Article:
Source: USA Today Opinion
If Donald Trump were your father, you would run, not walk, to a neurologist for an evaluation of his cognitive health. To mental health professionals like me, the red flags are waving wildly.
In January 2018, a letter was written from 70 psychologists to Dr. Ronny Jackson, the president’s physician, urging him to administer a cognitive exam during the president’s physical. Dr. Jackson did administer the Montreal Cognitive Assessment, a screening tool for dementia, and Trump passed. But while Trump bragged that this proved his superior intelligence, this 10-minute screening test, where one must identify a camel, draw a clock and repeat three numbers backwards, only ruled out full-blown dementia.
Memory loss is the symptom most closely associated with Alzheimer’s. While Trump famously forgets the names of people (as he did recently when he called Apple CEO Tim Cook “Tim Apple”) and places (as when he called Paradise, California, “Pleasure”), one could make allowances for such gaffes. More troubling, Michael Wolff reported in Fire and Fury that at the end of 2017, Trump failed to recognize “a succession of old friends” at Mar-a-Lago.
Trump, 72, seemed to hit a new inflection point when he said, “My father is German. Right? Was German. And born in a very wonderful place in Germany.” In fact, his father was born in the Bronx and it was his grandfather who was from Germany.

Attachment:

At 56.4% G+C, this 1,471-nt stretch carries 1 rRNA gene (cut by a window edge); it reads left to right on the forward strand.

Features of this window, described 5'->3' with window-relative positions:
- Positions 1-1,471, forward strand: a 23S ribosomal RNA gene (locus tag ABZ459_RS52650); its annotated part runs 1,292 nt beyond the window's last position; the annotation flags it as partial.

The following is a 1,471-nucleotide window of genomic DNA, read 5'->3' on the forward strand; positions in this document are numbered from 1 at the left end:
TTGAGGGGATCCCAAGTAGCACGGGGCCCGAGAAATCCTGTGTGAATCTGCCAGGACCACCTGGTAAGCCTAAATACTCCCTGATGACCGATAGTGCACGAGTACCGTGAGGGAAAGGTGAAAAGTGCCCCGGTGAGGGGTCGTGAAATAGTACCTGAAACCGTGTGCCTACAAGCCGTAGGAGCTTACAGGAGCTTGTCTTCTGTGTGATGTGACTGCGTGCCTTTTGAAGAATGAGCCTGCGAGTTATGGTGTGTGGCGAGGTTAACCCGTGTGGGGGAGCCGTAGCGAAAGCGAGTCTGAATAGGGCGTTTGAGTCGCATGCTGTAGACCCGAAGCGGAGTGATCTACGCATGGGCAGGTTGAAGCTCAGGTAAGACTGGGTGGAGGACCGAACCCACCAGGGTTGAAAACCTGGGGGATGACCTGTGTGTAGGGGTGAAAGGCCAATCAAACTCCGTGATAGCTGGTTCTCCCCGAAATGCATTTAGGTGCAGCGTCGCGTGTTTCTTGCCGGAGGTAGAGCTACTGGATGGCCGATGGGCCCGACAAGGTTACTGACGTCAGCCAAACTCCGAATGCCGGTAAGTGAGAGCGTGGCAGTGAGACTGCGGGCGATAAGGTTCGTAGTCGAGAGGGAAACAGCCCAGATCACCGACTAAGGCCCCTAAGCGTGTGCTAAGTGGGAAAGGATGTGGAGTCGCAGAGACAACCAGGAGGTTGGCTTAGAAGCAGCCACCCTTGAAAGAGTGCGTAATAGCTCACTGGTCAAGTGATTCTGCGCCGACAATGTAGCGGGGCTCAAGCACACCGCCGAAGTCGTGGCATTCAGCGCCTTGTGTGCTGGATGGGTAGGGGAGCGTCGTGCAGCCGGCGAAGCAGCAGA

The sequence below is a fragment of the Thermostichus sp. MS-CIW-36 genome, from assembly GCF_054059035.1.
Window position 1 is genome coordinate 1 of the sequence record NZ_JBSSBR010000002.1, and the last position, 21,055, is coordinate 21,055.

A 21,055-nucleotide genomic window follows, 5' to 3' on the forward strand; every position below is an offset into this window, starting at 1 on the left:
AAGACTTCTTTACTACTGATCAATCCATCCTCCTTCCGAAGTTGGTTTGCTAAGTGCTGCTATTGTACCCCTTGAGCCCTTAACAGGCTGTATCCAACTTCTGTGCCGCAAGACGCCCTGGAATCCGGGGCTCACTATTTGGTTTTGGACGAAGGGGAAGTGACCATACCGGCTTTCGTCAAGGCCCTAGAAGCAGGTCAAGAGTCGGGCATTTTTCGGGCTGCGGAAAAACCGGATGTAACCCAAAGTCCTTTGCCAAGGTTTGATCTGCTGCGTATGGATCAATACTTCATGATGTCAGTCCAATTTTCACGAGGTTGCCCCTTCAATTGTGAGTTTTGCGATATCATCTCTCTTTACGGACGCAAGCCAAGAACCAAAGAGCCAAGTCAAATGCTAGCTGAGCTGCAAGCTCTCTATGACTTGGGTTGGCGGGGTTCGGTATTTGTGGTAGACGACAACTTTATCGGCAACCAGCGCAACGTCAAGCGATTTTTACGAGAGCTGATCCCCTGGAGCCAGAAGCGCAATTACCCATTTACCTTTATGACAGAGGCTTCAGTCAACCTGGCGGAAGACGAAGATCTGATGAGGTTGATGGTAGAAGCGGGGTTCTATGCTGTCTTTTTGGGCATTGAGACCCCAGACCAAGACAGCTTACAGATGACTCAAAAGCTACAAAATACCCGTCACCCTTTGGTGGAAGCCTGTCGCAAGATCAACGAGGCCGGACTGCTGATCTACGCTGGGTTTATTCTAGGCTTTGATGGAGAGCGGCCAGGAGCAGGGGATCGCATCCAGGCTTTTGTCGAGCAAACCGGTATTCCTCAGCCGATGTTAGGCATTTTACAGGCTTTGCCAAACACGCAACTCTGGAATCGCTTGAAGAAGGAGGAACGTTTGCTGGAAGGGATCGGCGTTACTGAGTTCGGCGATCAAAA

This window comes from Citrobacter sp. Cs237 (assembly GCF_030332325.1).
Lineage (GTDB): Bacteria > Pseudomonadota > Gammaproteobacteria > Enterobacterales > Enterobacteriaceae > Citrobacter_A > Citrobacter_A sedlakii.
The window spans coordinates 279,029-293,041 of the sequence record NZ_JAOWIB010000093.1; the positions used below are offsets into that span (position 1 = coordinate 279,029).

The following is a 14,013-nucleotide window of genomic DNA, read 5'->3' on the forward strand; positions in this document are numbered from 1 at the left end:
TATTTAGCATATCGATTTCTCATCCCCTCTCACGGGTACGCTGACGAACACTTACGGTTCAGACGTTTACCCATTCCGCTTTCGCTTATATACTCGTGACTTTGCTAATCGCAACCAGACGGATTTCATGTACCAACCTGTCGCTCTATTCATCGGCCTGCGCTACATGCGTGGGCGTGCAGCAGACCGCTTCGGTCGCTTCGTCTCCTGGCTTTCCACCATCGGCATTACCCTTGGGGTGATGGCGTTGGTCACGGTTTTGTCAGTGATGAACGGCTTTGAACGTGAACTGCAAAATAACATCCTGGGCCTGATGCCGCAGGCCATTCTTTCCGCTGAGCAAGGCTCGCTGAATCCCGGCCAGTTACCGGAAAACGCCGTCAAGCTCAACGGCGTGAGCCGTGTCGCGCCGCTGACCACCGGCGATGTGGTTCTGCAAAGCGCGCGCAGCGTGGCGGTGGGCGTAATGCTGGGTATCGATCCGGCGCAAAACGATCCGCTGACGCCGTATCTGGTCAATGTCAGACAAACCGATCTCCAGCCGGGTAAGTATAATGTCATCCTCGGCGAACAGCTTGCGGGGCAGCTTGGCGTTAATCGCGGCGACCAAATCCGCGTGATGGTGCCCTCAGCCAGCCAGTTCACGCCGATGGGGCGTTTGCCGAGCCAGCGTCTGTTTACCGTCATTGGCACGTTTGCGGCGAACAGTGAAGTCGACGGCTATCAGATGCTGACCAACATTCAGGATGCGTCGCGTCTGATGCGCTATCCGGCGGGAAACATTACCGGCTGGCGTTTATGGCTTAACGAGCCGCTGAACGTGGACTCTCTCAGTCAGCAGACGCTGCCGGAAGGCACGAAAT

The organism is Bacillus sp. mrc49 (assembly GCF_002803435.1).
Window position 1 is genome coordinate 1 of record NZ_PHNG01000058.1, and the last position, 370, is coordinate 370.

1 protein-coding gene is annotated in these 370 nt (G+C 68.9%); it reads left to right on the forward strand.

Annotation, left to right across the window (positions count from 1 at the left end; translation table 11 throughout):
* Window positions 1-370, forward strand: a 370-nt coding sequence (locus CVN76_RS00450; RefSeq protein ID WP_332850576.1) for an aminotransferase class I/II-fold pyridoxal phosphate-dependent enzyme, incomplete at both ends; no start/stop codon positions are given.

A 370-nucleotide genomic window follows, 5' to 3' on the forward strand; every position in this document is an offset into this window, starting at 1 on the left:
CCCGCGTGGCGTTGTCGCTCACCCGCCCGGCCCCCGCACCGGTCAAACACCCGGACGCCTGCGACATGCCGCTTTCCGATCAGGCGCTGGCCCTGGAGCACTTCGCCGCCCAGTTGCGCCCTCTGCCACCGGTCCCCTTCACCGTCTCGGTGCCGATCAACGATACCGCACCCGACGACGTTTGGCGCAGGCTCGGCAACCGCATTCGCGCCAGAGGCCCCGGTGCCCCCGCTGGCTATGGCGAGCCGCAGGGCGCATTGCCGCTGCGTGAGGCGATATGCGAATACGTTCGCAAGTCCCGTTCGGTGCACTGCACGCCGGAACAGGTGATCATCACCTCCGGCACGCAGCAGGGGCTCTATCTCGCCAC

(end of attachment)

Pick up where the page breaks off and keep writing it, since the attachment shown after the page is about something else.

Dementia Care International says a “person may start to mix up relationships and generations” in the second stage of dementia. In Alzheimer’s, as language skills deteriorate, we see two types of tell-tale speech disorders. Semantic paraphasia involves choosing the incorrect words. For instance, after Attorney General William Barr released a letter on the Mueller report, Trump said: “I hope they now go and take a look at the oranges, the oranges of that investigation, the beginnings of that investigation.”
Trump’s speech patterns appear even more disordered when you go beyond the sound bite and look at a whole speech. He careens from one thought to the next in a parade of non sequiturs, frequently interrupting himself in the middle of a sentence to veer into another free association. At its extreme, this is called tangential speech. As psychologist Ben Michaelis told Stat, doctors evaluating for Alzheimer’s listen for tangential remarks and non sequiturs and whether the patient can stay on topic.
Americans have a right, indeed an urgent need, to know whether their president is suffering from dementia. We see clear signs that he is, but the only way to find out for sure is to give him a full neuropsychological evaluation and share the results with the American public. The need is more screamingly obvious now than it was a when we first called for it over a year ago.
By: Dr. John Gartner, a psychologist and a former assistant professor at Johns Hopkins University School of Medicine.